Just briefly, the woman at the center of things is Maya Rubin (née Shulman), who had come to America from Kiev to go to school but when it was time for her to return to the Ukraine, she ends up marrying Alex Rubin instead. Alex had immigrated to the  US from Minsk with his parents while still a child, and became a US citizen. The Rubins are unable to have children, so they end up adopting a little boy. When the novel begins, Max is eight, and Maya has gone down to pick him up as he gets off the school bus, only to discover that he's not there.  He does eventually come home, but they discover that he'd been found in a river, looking at pebbles close up. His running away is just sort of the last straw for Maya -- Max also likes to eat grass, sleep outside in a tent and is very much at home with the animals who make their way into the Rubins' yard.  Maya simply doesn't understand him, and begins to wonder if he acts this way because of his birth heritage -- Max's very young birth parents had come from Montana, where his father, Tim, had a career in the rodeo.  In fact, although Max's adoption was supposed to have been closed, the birth mother had insisted on personally delivering the baby ("like takeout")  to the Rubins, leaving Maya with a request before they leave:  "Please don't let my baby do rodeo."   Max's "strange" behavior, understood neither by his adoptive parents nor his paternal grandparents, ultimately makes Maya wonder about herself as a mother and motherhood in general, but also leads both Maya and Alex to questions about adoption and genetics as well as the question of nature vs. nurture.  Maya gets the idea that she really needs to go to Montana where she hopes answers about Max will be found with his birth parents; this quest becomes a "vacation" for just Alex, Maya and Max.  

However, when all is said and done, the vacation turns out to be a vehicle for Maya's own journey of self exploration. Having never been west of New Jersey before, Maya sees an America she never knew existed, but more importantly, a chance meeting with a divorced man with two daughters in a diner steers Maya toward an understanding of just where Max's identity with the wild may come from. 

There were some moments I didn't care for (shower scene at the campground, for example), but there's a lot of humor as well as some very poignant moments. I love the adoption and birth metaphors that run throughout the novel -- both  vehicles to explore the whole cultural/self question.  He also does such a great job in both setting up and resolving Maya's Russian/American identity crisis to the point where the second part of this book is nearly perfect.  Most of all, I loved the symbolism of Maya's meeting with Marion and what happens as a result -- it is just so very nicely done, and really gets to the heart of what's happening in this book.   While I did note a few similarities in overall plot structure between this book and his first one, Don't Let My Baby do Rodeo definitely stands on its own.  It is a beautiful story, one that I can certainly recommend.  Trust me here -- normally I can't stand this sort of thing but in Boris Fishman's very capable hands, it works and works extremely well.  He's got this way of doing that to me -- it's bizarre.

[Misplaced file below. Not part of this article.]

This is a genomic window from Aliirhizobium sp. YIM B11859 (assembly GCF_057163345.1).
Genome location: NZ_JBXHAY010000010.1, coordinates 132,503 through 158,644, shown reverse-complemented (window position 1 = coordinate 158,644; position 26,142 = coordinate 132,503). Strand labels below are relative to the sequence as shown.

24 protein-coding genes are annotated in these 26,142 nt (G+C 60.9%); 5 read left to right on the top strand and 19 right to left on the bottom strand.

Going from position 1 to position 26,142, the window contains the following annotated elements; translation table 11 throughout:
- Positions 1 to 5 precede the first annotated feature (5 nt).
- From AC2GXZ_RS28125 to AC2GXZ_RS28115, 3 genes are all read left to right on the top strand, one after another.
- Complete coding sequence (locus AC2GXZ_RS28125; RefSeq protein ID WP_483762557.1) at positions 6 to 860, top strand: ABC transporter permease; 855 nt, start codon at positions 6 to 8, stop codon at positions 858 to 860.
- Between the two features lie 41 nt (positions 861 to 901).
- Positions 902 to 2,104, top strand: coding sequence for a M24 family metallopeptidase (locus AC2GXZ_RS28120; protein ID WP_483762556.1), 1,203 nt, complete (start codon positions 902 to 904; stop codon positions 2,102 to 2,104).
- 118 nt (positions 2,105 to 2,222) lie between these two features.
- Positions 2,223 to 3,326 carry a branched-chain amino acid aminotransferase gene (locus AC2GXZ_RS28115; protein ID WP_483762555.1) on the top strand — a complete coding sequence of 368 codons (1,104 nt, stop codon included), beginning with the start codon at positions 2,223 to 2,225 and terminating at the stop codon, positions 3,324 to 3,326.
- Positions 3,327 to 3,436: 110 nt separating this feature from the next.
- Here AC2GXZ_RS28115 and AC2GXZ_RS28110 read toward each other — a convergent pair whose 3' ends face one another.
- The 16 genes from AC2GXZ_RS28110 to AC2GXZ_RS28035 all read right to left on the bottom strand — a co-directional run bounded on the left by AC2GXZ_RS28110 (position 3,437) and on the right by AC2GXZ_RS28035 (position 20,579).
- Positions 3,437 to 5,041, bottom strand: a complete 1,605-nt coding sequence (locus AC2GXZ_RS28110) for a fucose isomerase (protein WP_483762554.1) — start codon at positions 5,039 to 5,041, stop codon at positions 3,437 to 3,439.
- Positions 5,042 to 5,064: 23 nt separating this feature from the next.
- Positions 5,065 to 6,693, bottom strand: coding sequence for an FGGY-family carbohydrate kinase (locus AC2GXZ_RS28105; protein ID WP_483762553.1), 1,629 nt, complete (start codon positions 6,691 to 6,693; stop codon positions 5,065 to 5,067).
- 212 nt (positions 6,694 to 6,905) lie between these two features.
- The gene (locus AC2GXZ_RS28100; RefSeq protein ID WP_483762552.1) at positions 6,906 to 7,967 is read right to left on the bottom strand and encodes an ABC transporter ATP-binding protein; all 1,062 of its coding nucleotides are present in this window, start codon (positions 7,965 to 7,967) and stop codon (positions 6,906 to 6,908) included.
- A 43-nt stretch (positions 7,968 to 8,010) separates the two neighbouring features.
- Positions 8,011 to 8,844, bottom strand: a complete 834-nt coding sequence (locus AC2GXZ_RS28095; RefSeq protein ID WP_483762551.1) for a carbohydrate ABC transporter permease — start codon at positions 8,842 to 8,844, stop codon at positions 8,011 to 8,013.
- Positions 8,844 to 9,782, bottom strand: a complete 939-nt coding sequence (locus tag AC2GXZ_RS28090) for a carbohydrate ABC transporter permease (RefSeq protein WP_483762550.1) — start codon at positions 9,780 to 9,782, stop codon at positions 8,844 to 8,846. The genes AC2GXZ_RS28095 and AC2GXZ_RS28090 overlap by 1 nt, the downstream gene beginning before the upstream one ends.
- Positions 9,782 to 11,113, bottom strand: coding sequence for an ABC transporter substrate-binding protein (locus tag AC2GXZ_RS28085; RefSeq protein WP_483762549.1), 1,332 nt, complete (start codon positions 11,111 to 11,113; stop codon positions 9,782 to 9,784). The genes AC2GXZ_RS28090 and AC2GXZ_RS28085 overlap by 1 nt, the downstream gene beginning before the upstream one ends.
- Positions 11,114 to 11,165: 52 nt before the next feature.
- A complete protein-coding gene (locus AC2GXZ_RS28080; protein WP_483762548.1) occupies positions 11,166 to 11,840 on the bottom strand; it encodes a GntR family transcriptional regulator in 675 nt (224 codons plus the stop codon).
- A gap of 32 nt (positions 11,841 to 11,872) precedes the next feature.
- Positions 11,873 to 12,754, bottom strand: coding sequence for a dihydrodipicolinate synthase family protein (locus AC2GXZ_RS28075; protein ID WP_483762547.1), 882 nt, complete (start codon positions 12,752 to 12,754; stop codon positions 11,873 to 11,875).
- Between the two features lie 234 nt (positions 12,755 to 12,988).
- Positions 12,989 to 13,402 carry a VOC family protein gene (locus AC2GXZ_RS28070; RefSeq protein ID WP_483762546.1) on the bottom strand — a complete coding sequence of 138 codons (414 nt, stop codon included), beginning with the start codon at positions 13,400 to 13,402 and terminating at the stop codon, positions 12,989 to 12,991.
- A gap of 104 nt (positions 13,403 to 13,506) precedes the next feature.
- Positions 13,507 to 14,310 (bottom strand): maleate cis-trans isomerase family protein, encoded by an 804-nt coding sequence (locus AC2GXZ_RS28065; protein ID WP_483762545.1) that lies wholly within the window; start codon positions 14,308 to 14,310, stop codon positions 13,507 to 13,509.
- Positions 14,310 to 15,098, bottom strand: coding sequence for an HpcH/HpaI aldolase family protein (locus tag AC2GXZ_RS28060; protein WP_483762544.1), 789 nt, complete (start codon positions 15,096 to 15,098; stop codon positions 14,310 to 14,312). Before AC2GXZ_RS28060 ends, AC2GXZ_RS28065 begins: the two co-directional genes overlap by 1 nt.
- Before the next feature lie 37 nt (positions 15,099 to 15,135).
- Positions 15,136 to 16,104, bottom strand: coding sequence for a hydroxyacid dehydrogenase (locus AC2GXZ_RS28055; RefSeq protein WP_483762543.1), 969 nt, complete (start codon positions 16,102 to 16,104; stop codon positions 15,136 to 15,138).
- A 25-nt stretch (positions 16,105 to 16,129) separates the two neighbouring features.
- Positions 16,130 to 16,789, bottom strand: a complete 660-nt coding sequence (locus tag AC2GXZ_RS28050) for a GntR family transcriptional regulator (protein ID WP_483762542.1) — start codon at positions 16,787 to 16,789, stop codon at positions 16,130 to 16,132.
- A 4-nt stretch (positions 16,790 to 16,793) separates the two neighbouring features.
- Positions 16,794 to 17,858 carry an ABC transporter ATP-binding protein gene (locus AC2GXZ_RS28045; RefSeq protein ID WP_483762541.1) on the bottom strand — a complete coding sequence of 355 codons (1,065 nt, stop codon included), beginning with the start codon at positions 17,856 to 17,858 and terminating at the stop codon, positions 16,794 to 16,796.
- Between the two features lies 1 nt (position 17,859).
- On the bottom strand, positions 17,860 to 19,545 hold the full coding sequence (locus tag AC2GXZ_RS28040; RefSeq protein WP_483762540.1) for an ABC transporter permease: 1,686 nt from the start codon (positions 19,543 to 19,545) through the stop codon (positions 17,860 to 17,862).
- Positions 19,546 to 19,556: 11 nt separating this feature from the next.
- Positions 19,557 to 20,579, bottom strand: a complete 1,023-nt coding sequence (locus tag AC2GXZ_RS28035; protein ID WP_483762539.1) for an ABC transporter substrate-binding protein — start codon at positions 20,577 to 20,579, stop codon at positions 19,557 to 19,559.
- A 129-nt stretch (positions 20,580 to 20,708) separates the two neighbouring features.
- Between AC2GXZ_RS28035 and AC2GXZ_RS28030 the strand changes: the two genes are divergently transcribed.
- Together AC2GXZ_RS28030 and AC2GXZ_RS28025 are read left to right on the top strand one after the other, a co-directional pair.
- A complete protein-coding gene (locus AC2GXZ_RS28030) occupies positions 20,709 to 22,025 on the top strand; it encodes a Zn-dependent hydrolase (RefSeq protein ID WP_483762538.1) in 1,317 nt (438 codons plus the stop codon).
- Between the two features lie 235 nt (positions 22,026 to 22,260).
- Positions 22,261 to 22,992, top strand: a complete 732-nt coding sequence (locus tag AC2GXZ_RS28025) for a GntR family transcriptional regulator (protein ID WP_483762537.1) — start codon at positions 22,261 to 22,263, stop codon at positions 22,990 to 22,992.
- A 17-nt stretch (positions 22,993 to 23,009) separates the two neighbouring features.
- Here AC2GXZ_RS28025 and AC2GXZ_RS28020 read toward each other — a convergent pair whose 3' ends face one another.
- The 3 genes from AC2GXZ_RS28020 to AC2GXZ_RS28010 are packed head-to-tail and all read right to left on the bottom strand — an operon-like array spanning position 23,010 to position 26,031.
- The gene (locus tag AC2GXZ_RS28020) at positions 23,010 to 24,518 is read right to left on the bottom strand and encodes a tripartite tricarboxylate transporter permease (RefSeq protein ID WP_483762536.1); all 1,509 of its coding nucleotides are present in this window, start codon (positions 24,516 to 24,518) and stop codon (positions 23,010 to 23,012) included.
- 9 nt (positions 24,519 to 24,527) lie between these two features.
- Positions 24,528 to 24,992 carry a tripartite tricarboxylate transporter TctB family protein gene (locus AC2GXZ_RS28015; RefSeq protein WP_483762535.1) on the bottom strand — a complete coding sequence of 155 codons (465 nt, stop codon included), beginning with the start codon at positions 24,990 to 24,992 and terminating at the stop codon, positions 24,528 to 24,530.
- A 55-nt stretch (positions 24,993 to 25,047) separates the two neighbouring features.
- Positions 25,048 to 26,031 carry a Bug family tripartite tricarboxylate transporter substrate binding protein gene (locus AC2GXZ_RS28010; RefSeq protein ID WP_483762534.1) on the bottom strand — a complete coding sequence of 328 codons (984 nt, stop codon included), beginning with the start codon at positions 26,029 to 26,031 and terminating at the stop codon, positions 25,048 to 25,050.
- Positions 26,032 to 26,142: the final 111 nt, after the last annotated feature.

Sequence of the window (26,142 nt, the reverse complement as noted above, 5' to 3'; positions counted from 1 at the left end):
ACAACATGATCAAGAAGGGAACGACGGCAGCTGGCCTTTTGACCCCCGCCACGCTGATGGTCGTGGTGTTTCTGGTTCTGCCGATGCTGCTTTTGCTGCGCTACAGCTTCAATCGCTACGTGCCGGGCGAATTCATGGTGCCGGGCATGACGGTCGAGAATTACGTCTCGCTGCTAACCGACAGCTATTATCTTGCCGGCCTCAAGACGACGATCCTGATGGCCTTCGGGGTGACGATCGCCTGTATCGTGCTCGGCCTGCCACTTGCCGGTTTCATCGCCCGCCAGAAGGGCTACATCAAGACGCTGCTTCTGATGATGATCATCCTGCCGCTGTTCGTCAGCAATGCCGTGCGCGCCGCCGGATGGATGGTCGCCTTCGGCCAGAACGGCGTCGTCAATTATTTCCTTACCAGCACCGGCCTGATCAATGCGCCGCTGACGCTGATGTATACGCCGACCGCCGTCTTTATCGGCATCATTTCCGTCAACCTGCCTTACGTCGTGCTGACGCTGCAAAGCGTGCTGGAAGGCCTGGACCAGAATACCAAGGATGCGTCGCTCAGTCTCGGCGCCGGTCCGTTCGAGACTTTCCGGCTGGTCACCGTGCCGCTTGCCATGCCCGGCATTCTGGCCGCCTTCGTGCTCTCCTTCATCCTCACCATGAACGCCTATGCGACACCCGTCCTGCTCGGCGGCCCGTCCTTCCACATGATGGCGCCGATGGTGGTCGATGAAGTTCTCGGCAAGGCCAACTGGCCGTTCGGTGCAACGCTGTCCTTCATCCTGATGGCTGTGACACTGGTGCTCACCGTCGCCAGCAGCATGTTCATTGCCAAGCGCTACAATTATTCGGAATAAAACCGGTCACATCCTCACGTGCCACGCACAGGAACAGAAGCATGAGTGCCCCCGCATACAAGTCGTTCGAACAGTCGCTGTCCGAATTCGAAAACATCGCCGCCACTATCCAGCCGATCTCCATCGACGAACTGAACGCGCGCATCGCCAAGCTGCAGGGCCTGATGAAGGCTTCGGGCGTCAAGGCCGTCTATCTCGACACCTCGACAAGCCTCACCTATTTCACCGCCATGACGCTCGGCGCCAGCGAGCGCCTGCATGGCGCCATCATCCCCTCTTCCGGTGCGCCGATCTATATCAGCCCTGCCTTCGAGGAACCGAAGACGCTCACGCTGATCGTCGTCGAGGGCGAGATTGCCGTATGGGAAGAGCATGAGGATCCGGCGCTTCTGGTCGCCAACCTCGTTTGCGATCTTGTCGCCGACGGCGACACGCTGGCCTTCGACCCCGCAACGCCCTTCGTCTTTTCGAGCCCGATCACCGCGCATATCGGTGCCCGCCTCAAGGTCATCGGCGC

Obviously this is a rather simplistic look at this book, and I'm not giving it the treatment it deserves, but Mr. Fishman offers his readers so much to ponder  in this book  that it's pretty much impossible.  From my very casual reader point of view, this book is a definite winner, and I hope it goes on to sell megathousands of copies.   Kudos. Wonderful novel. 


I want to thank Trish at TLC Book Tours for offering this book to me -- I enjoyed it so much I'm buying a copy for my home library.  Others are reading this book as well, and their ideas can be found here.

Friday, February 19, 2016

and we say goodbye to Harper Lee

The New York Times bulletin I just got in my email reports the passing of Harper Lee, here shown with Gregory Peck on the set of To Kill a Mockingbird.  My copy has been read, reread, and re-reread so many times -- I still have the original copy that I've had since I was 14, and that was some time ago.  It's pretty dog-eared, the spine is broken, and there are a lot of grimy fingerprints on it,  but that just shows how very loved it was.  As was its author.

sleep well.

Thursday, February 11, 2016

Read the book and then go watch the film -- The Blue Angel, by Heinrich Mann

Howard Fertig, 2011
originally published 1905 as Professor Unrat, Oder Das Ende Eines Tyrannen
286 pp


This morning I sat down and watched the movie that was based on this book not knowing what to expect. It was made in 1930, starring Emil Jannings and Marlene Dietrich, and it is seriously one of the saddest and most tragic movies I've ever seen.  I felt so sorry for Jannings' character, Professor Rath, and just sat there stunned during the last few scenes.  That wasn't so much the case after finishing the book yesterday;  I didn't know whether to pity the man (who in this particular translation is known as Mut, even though the original novel has him as Professor Unrat) or to despise him.  Since he's Mut in this version, I'll refer to him as such here.